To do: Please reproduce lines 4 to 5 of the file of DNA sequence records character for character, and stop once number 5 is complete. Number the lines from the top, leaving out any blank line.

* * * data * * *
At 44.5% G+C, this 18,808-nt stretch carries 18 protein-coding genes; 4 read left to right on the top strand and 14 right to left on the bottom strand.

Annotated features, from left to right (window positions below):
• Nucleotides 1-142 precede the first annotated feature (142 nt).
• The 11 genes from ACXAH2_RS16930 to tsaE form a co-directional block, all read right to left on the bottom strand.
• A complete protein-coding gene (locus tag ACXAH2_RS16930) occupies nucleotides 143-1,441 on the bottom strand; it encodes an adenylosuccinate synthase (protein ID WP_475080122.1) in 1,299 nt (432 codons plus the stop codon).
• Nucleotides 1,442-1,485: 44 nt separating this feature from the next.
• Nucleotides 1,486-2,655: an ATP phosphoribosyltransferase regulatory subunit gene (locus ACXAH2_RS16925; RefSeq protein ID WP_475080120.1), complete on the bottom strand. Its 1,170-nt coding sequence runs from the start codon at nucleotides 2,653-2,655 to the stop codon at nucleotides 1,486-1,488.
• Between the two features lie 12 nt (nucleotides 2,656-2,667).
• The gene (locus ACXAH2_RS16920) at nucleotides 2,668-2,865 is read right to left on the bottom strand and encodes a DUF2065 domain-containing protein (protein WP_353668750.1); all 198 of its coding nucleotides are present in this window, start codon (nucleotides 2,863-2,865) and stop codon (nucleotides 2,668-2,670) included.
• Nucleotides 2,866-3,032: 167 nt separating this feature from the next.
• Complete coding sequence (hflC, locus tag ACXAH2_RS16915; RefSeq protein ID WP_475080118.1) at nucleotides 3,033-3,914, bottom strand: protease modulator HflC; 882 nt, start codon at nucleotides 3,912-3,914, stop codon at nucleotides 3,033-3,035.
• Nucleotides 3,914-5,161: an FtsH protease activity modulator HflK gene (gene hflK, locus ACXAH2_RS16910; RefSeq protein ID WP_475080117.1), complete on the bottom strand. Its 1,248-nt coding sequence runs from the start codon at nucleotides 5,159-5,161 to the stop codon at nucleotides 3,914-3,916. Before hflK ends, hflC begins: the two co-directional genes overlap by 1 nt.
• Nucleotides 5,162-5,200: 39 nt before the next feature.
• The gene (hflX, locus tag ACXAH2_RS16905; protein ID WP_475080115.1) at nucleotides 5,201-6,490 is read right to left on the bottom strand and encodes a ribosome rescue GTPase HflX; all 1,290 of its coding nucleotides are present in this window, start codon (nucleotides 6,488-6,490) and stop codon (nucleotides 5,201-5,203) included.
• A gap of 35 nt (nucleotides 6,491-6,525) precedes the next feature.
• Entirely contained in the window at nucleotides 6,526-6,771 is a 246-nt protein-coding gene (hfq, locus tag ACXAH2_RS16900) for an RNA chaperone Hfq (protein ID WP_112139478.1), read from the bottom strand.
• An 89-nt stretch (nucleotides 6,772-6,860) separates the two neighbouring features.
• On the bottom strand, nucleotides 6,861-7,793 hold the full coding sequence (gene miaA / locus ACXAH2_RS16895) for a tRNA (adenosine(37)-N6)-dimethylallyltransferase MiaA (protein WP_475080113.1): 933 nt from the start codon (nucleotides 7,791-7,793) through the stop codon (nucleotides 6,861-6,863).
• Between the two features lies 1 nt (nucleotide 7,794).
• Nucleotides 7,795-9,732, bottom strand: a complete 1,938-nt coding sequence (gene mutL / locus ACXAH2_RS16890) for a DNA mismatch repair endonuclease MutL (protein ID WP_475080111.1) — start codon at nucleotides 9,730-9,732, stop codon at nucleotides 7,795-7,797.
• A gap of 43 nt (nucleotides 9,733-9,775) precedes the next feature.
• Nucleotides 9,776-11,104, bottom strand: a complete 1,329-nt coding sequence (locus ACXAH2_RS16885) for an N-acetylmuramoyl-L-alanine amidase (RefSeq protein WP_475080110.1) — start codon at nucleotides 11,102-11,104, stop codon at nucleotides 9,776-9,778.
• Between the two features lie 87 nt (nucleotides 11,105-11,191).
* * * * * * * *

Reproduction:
• The 11 genes from ACXAH2_RS16930 to tsaE form a co-directional block, all read right to left on the bottom strand.
• A complete protein-coding gene (locus tag ACXAH2_RS16930) occupies nucleotides 143-1,441 on the bottom strand; it encodes an adenylosuccinate synthase (protein ID WP_475080122.1) in 1,299 nt (432 codons plus the stop codon).